Tue May 3 08:07:17 00:00:31.447 ........ L EEPROM check: open /sys/bus/i2c/devices/2-0054/eeprom No such file or directory
Tue May 3 08:07:17 00:00:31.449 ........ eeprom_update: BAD serno
Tue May 3 08:07:17 00:00:31.544 ........ device DNA 11468416|24242e7f
Tue May 3 08:07:17 00:00:31.545 ........ RX N_CONNS 136 conns 0.084 MB
Tue May 3 08:07:17 00:00:31.545 ........ L using DC_offsets: I -0.020000 Q -0.020000
root@kiwisdr1:~# uname -a
Linux kiwisdr1 4.19.94-ti-r73 #1buster SMP PREEMPT Fri Apr 15 21:38:30 UTC 2022 armv7l GNU/Linux
root@kiwisdr1:~# lsb_release -a
No LSB modules are available.
Distributor ID: Debian
Description: Debian GNU/Linux 10 (buster)
Entirely possible I missed something specific to the Beaglebone/cape scenario during the update, my experience is mostly x86 and amd64 servers, not the embedded side of the house.
May 3 08:41:03 kiwisdr1 kiwid: 00:00:30.759 serial number from EEPROM: 4542
May 3 08:41:03 kiwisdr1 kiwid: 00:00:30.761 reading configuration from file /root/kiwi.config/dx.json
A power cycle brought the reading of the eeprom back into play. Weird, but it is what it is.
As you were! :)
I just received my KiwiSDR from the UK and ready to start playing.
Is it OK to load the buster firmware before I do anything else or should I configure it under jessie and then upgrade to buster?
The factory installs v1.2 (one point two) of the software. When you get the Kiwi power it up while connected to a network with Internet access. Let it auto update to the latest software version (v1.518 as of today). That process takes about an hour.
After the update use the my.kiwisdr.com site to find the Kiwi's local ip address. Or try kiwisdr.local:8073/ Then you can follow the instructions at the beginning of this thread for upgrading from Jesse to Buster.
Don't take any shortcuts.
@jks Thank you for providing the OS update.
I spent the rainy afternoon with upgrading my kiwis, which went without surprises.
My WiFi dongles seem to be supported now without having to install additional software, which is great.
After the first reboot, I could not login by ssh, neither with user "debian" nor "root". I changed the passwords using the admin console and then I could log in via ssh with the user "debian". However by default, ssh login with root is disabled. /etc/ssh/sshd_config needs an entry "PermitRootLogin yes" for that.
Otherwise everything went smooth.
Hi! Just writing to let everyone know that I did this upgrade today and it went pretty smoothly. I have only one complaint - the line that says:
should instead read:
Aside from that things went really well. I did have one point of confusion because I had booted my Kiwi with the MicroSD card inserted, which caused mmcblk0 and mmcblk1 to be swapped, which led to a lot of confusion when I mounted mmcblk1p1 and tried to restore the configuration files and it complained that the files were the same:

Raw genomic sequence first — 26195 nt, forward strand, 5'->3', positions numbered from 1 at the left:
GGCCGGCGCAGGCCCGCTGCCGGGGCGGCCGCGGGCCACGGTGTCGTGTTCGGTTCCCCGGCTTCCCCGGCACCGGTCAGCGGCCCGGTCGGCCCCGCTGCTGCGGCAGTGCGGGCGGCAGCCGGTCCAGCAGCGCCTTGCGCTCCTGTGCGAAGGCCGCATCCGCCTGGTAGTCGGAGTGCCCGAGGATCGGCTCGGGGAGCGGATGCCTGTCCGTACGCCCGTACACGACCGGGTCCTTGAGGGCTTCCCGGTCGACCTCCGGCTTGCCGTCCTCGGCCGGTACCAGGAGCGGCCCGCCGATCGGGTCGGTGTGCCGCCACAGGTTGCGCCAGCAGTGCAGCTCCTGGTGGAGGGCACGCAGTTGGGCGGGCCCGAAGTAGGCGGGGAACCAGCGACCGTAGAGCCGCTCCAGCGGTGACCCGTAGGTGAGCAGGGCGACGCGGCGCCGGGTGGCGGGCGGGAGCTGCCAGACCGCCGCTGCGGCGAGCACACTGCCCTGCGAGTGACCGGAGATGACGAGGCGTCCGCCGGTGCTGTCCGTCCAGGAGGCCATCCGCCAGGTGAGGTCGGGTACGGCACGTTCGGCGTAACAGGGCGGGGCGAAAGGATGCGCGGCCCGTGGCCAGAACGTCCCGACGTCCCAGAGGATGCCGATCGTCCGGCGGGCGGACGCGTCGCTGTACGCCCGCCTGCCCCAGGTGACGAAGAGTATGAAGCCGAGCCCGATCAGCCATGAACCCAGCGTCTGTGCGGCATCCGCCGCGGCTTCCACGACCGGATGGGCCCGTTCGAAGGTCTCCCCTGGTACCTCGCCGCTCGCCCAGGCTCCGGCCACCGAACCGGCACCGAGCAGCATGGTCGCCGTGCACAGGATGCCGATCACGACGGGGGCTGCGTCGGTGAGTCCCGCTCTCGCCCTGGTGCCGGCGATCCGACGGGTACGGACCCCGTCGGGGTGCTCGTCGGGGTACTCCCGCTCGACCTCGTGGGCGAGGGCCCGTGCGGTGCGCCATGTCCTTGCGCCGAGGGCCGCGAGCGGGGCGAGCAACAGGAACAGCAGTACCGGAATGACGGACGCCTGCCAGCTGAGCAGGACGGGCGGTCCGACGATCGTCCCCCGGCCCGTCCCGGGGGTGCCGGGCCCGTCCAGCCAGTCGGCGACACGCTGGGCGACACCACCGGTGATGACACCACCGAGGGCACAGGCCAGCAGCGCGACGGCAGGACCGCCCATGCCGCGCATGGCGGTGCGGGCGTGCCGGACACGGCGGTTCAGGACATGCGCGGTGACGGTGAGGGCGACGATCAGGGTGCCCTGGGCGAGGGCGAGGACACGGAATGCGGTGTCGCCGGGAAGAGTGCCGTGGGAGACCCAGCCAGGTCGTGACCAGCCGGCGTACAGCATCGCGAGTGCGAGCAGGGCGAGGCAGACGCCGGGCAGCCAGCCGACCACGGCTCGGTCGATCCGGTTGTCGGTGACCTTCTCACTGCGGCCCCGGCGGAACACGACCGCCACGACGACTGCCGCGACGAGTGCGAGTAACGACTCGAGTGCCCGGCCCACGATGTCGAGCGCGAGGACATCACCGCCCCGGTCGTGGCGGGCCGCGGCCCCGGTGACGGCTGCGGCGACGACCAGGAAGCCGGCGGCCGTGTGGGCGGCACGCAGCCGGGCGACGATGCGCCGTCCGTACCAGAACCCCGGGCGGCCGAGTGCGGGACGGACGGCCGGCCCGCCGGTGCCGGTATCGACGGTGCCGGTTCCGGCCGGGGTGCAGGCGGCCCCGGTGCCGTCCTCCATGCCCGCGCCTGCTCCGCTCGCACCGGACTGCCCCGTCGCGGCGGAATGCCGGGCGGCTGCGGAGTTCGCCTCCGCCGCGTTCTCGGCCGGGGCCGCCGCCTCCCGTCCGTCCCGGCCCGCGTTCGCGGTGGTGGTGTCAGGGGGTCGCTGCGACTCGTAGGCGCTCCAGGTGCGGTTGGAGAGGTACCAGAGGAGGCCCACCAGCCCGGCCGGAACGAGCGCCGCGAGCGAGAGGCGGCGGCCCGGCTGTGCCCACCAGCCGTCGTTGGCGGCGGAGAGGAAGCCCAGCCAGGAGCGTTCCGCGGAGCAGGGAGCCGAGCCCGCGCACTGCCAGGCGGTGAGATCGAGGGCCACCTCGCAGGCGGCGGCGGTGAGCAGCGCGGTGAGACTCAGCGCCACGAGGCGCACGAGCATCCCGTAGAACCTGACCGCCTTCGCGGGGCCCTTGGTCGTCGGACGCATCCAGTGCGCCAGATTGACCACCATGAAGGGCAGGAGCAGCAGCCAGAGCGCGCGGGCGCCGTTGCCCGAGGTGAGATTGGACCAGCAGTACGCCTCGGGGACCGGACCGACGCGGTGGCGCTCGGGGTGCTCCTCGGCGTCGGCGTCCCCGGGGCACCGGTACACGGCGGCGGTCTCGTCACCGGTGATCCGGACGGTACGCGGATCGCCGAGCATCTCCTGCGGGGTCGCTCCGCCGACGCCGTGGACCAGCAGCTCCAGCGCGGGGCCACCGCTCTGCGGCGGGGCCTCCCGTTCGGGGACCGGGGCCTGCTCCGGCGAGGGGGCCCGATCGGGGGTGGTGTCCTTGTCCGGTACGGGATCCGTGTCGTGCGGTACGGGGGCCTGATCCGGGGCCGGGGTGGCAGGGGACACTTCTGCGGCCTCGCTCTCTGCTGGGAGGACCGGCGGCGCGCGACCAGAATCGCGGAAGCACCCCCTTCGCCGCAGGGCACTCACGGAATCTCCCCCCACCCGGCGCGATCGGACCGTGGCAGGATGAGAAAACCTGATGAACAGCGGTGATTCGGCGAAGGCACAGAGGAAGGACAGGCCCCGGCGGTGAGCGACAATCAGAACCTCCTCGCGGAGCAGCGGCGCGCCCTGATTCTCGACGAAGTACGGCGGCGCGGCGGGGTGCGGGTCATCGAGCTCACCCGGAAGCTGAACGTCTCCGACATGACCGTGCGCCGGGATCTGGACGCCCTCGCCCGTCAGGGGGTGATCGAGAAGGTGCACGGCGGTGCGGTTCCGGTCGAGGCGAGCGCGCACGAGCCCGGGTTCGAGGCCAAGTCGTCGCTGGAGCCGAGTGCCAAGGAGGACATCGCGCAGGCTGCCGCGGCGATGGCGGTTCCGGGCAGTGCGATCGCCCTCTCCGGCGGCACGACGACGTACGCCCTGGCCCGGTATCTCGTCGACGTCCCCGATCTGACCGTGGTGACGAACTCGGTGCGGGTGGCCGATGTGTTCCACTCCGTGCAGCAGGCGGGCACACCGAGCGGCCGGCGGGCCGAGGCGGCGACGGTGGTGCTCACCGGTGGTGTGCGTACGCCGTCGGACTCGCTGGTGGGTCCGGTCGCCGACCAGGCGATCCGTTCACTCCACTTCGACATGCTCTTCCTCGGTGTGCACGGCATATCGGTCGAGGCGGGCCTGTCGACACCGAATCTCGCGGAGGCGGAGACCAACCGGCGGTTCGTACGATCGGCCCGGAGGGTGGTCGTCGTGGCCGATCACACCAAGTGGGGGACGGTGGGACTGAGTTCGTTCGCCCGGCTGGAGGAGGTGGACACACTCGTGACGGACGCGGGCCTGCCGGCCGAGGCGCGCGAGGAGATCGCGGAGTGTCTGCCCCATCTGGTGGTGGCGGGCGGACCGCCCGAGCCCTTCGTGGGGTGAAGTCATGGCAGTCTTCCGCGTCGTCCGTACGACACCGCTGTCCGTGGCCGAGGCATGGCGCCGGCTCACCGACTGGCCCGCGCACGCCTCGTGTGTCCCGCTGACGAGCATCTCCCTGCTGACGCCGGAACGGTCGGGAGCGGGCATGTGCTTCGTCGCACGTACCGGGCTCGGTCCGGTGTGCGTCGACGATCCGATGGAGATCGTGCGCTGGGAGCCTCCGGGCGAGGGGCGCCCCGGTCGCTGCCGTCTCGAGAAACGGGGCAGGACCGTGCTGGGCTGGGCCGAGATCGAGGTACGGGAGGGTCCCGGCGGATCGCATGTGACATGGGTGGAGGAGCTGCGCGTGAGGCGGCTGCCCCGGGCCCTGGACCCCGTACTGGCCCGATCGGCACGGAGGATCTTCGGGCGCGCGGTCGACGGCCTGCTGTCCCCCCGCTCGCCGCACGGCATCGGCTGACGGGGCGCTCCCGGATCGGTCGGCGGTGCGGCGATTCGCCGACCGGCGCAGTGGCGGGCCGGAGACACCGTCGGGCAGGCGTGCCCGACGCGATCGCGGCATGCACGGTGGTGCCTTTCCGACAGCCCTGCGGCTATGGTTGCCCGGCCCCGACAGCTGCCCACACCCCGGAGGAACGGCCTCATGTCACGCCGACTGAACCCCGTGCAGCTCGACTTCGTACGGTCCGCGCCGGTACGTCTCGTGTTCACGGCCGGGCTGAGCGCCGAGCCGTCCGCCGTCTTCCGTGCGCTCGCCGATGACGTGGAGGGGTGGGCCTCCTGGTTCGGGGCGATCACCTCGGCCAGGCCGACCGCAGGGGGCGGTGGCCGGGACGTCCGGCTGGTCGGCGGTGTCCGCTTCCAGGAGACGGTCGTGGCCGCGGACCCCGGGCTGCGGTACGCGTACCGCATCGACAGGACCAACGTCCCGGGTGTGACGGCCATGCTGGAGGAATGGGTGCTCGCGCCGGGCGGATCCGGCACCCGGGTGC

root@kiwisdr:/media/sd_boot/root/kiwi.config# cp admin.json kiwi.json dx.json ~/kiwi.config
cp: 'admin.json' and '/root/kiwi.config/admin.json' are the same file
cp: 'kiwi.json' and '/root/kiwi.config/kiwi.json' are the same file
cp: 'dx.json' and '/root/kiwi.config/dx.json' are the same file
But eventually I figured out what I had to do - use the mosd0 command instead of mosd1! That was my fault for not following the directions exactly, though.
Now to try setting up a wifi dongle...
UPDATE: Turns out Debian 10 seems to always make mmcblk0 the external SD slot, populated or not, and assigns the internal storage to mmcblk1.
I fixed .config => kiwi.config in the instructions.
Also swapped mmc0/mmc1 in the Debian 10 section. Not sure how I missed that or why no one mentioned it until now. I see that Debian 9 (BBAI) also has it reversed compared to Debian 8.
The mmc0/mmc1 thing might have just been the result of a kernel update or something. It was definitely the other way around when I was running Debian 8.
After trying several wifi dongles unsuccessfully with debian 10, I found an older TL_WN 722N and it showed up right away with the correct id and without need to find specific drivers. After that I only needed to use connman which is already built-in to Buster to configure for the local network and voila, both wifi and ethernet access are now available.
Just in time since I can not bring my BBAI back to life. These TPLink dongles are still sold online for about 20 usd so perhaps something you can give a try as well.
Thanks for the tip! I've got several dongles that work fine with 2.4 GHz wifi, but I'm hoping for 5.8 GHz with external antenna jacks. Those are rare, but I have a Panda Wireless PAU09 N600 that fits the bill and has worked for me without custom-compiled drivers on Raspbian 10, at least. Since that's basically Debian 10 I'm hoping it'll work here, too.
My Kiwi is out in a shed away from the house because the RFI is horrific in my house. I have a Wellbrook loop on the shed roof and I'm hoping to get a stable wifi connection from a Ubiquiti bridge into my home network. Now I just need some time to try this out and get it set up.